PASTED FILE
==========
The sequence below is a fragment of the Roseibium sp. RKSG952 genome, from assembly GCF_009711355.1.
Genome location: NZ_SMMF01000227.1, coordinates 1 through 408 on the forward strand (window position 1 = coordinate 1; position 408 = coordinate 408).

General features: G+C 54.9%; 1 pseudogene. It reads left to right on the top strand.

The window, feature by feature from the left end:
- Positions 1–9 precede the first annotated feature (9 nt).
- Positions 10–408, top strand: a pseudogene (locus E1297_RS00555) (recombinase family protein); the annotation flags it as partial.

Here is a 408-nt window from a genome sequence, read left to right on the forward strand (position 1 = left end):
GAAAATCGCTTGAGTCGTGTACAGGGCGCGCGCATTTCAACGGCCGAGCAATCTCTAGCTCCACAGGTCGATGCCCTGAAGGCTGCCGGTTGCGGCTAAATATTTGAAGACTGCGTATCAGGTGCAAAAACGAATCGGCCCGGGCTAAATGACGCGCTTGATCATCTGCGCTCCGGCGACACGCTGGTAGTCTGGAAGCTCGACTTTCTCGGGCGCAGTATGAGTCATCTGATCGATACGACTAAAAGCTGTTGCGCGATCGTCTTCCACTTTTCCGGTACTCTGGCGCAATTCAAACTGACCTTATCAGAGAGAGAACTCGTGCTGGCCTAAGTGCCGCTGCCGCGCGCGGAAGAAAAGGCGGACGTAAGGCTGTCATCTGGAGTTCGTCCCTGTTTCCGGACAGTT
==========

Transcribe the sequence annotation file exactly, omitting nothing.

The sequence below is a fragment of the Roseibium sp. RKSG952 genome, from assembly GCF_009711355.1.
Genome location: NZ_SMMF01000227.1, coordinates 1 through 408 on the forward strand (window position 1 = coordinate 1; position 408 = coordinate 408).

General features: G+C 54.9%; 1 pseudogene. It reads left to right on the top strand.

The window, feature by feature from the left end:
- Positions 1–9 precede the first annotated feature (9 nt).
- Positions 10–408, top strand: a pseudogene (locus E1297_RS00555) (recombinase family protein); the annotation flags it as partial.

Here is a 408-nt window from a genome sequence, read left to right on the forward strand (position 1 = left end):
GAAAATCGCTTGAGTCGTGTACAGGGCGCGCGCATTTCAACGGCCGAGCAATCTCTAGCTCCACAGGTCGATGCCCTGAAGGCTGCCGGTTGCGGCTAAATATTTGAAGACTGCGTATCAGGTGCAAAAACGAATCGGCCCGGGCTAAATGACGCGCTTGATCATCTGCGCTCCGGCGACACGCTGGTAGTCTGGAAGCTCGACTTTCTCGGGCGCAGTATGAGTCATCTGATCGATACGACTAAAAGCTGTTGCGCGATCGTCTTCCACTTTTCCGGTACTCTGGCGCAATTCAAACTGACCTTATCAGAGAGAGAACTCGTGCTGGCCTAAGTGCCGCTGCCGCGCGCGGAAGAAAAGGCGGACGTAAGGCTGTCATCTGGAGTTCGTCCCTGTTTCCGGACAGTT